Gang members caught defacing property inside or outside of our school are not just suspended or expelled; their parents are forced to pay for the damages. When gangsters not enrolled in our school have tried to enter the campus, they have been arrested on the spot by school officials, the police or both.
On a number of occasions, gang members who have refused to leave our building after being suspended have assaulted school personnel. As the law allows and requires, these students were immediately restrained by school staff until the police came. Then they were arrested, charged and incarcerated.
This kind of proactive behavior is not risk-free. It can result - and has resulted - in injuries and threats to school personnel. But history offers no examples of freedom from tyranny being purchased without a price, and anyone who doesn't believe that gangs are successfully and increasingly tyrannizing Los Angeles is badly mistaken.
After establishing our reputation for not backing down, we have become well known to the gang members in our neighborhoods, known for our commitment to keeping our areas crime-free, and we almost never see them, because they prefer to locate in a neighborhood - like yours, perhaps? - where they can intimidate the local community residents and conduct their criminal activities in peace.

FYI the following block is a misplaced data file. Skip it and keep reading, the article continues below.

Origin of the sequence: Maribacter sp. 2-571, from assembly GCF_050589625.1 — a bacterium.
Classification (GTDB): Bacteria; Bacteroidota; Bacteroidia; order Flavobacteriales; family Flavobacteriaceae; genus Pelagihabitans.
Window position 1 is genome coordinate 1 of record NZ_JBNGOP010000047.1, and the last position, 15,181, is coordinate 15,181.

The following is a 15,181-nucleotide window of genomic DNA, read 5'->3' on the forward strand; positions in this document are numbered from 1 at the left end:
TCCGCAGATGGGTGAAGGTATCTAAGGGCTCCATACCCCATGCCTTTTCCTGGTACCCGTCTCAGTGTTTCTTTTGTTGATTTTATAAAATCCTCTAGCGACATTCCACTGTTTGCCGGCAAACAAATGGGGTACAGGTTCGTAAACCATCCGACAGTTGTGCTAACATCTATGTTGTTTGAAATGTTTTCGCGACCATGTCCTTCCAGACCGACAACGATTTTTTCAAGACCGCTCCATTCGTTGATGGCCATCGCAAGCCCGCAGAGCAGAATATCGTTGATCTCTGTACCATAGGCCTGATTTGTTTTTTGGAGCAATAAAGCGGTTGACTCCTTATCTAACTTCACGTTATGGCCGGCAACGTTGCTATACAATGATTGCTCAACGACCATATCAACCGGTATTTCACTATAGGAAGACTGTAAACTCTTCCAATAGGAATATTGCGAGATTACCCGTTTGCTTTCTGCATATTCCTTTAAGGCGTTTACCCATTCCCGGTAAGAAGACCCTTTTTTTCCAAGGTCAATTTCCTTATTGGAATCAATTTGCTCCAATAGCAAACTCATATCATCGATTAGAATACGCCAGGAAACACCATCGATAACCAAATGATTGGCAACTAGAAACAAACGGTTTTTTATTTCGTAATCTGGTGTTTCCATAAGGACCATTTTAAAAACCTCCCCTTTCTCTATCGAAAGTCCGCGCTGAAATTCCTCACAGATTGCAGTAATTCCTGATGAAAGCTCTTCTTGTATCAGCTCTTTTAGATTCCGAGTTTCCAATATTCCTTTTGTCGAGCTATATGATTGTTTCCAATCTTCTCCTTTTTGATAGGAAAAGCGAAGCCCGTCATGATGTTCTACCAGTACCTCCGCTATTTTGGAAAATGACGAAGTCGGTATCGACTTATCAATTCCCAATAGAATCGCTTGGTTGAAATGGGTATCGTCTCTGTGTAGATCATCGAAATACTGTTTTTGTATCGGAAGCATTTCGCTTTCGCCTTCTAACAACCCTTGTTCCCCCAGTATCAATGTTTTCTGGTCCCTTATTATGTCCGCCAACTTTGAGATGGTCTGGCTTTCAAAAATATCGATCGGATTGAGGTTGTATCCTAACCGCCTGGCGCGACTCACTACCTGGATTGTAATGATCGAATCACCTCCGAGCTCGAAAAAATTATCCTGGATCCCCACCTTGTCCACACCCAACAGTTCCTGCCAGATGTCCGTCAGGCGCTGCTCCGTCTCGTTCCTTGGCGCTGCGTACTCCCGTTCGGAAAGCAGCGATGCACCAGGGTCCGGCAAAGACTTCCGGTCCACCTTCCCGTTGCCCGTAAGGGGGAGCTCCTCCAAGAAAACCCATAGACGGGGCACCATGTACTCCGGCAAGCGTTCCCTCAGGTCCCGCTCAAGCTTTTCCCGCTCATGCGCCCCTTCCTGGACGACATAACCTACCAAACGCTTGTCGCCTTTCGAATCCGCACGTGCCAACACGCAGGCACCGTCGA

Gang violence is a societal problem, and all parts of our society play a role in tolerating and enabling it.
The parents of gang members are all too often tolerant or intimidated by their children's criminal activity and drug involvement. They provide shelter and food to their young hoodlums and their children's crime partners. They allow their troubled kids to drop out of school, and they lie to the police about their children's gang involvement.
Then, when their little victimizers become victims, they cry to the media and blame it on poor law enforcement.
The voices of community residents and merchants, railing against gang violence at endless public meetings and candlelight vigils, also ring hollow, because they, too, are often afraid to stand up and identify perpetrators, to press charges, to make citizens' arrests. They refuse to stand outside their homes and businesses armed with the most potent weapons in the fight against crime: cell phones and video cameras.
Schools, too, play a significant role in perpetuating this problem.